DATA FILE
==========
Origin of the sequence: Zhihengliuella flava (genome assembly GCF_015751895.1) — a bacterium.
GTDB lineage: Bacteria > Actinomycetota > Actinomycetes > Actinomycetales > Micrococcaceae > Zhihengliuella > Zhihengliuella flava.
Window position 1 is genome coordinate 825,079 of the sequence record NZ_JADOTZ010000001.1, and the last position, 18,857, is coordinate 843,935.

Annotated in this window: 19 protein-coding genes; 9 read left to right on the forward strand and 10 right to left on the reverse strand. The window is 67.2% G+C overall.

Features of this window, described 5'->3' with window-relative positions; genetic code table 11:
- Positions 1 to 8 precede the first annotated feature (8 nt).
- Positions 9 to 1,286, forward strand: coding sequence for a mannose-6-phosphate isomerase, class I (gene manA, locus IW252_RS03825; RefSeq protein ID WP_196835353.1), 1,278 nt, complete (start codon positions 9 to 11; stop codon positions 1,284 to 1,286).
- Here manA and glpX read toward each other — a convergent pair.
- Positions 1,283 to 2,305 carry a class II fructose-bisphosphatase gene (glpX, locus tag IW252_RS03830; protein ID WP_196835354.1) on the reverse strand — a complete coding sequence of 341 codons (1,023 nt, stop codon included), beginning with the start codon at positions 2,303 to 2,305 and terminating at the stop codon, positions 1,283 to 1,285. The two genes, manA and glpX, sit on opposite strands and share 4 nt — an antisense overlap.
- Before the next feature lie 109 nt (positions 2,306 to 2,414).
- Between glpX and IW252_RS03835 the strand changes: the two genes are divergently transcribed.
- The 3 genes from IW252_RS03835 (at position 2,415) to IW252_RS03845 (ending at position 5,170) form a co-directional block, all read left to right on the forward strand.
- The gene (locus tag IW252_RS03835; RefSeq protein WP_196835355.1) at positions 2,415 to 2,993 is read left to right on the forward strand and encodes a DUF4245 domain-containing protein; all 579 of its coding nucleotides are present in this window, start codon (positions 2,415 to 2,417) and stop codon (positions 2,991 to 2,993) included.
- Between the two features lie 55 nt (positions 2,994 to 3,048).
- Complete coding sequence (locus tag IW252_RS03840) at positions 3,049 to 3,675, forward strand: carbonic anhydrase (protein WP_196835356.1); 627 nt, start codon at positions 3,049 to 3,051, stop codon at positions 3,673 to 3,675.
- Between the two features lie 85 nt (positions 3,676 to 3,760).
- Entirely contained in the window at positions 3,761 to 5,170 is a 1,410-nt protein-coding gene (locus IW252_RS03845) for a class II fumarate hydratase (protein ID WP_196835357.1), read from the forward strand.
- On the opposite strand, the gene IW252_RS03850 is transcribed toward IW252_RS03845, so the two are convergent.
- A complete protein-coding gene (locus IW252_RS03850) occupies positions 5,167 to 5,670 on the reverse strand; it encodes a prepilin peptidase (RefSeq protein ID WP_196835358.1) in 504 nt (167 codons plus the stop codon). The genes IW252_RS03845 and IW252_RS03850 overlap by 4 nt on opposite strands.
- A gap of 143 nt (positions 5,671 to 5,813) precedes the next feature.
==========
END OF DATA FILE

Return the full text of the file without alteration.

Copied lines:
Origin of the sequence: Zhihengliuella flava (genome assembly GCF_015751895.1) — a bacterium.
GTDB lineage: Bacteria > Actinomycetota > Actinomycetes > Actinomycetales > Micrococcaceae > Zhihengliuella > Zhihengliuella flava.
Window position 1 is genome coordinate 825,079 of the sequence record NZ_JADOTZ010000001.1, and the last position, 18,857, is coordinate 843,935.

Annotated in this window: 19 protein-coding genes; 9 read left to right on the forward strand and 10 right to left on the reverse strand. The window is 67.2% G+C overall.

Features of this window, described 5'->3' with window-relative positions; genetic code table 11:
- Positions 1 to 8 precede the first annotated feature (8 nt).
- Positions 9 to 1,286, forward strand: coding sequence for a mannose-6-phosphate isomerase, class I (gene manA, locus IW252_RS03825; RefSeq protein ID WP_196835353.1), 1,278 nt, complete (start codon positions 9 to 11; stop codon positions 1,284 to 1,286).
- Here manA and glpX read toward each other — a convergent pair.
- Positions 1,283 to 2,305 carry a class II fructose-bisphosphatase gene (glpX, locus tag IW252_RS03830; protein ID WP_196835354.1) on the reverse strand — a complete coding sequence of 341 codons (1,023 nt, stop codon included), beginning with the start codon at positions 2,303 to 2,305 and terminating at the stop codon, positions 1,283 to 1,285. The two genes, manA and glpX, sit on opposite strands and share 4 nt — an antisense overlap.
- Before the next feature lie 109 nt (positions 2,306 to 2,414).
- Between glpX and IW252_RS03835 the strand changes: the two genes are divergently transcribed.
- The 3 genes from IW252_RS03835 (at position 2,415) to IW252_RS03845 (ending at position 5,170) form a co-directional block, all read left to right on the forward strand.
- The gene (locus tag IW252_RS03835; RefSeq protein WP_196835355.1) at positions 2,415 to 2,993 is read left to right on the forward strand and encodes a DUF4245 domain-containing protein; all 579 of its coding nucleotides are present in this window, start codon (positions 2,415 to 2,417) and stop codon (positions 2,991 to 2,993) included.
- Between the two features lie 55 nt (positions 2,994 to 3,048).
- Complete coding sequence (locus tag IW252_RS03840) at positions 3,049 to 3,675, forward strand: carbonic anhydrase (protein WP_196835356.1); 627 nt, start codon at positions 3,049 to 3,051, stop codon at positions 3,673 to 3,675.
- Between the two features lie 85 nt (positions 3,676 to 3,760).
- Entirely contained in the window at positions 3,761 to 5,170 is a 1,410-nt protein-coding gene (locus IW252_RS03845) for a class II fumarate hydratase (protein ID WP_196835357.1), read from the forward strand.
- On the opposite strand, the gene IW252_RS03850 is transcribed toward IW252_RS03845, so the two are convergent.
- A complete protein-coding gene (locus IW252_RS03850) occupies positions 5,167 to 5,670 on the reverse strand; it encodes a prepilin peptidase (RefSeq protein ID WP_196835358.1) in 504 nt (167 codons plus the stop codon). The genes IW252_RS03845 and IW252_RS03850 overlap by 4 nt on opposite strands.
- A gap of 143 nt (positions 5,671 to 5,813) precedes the next feature.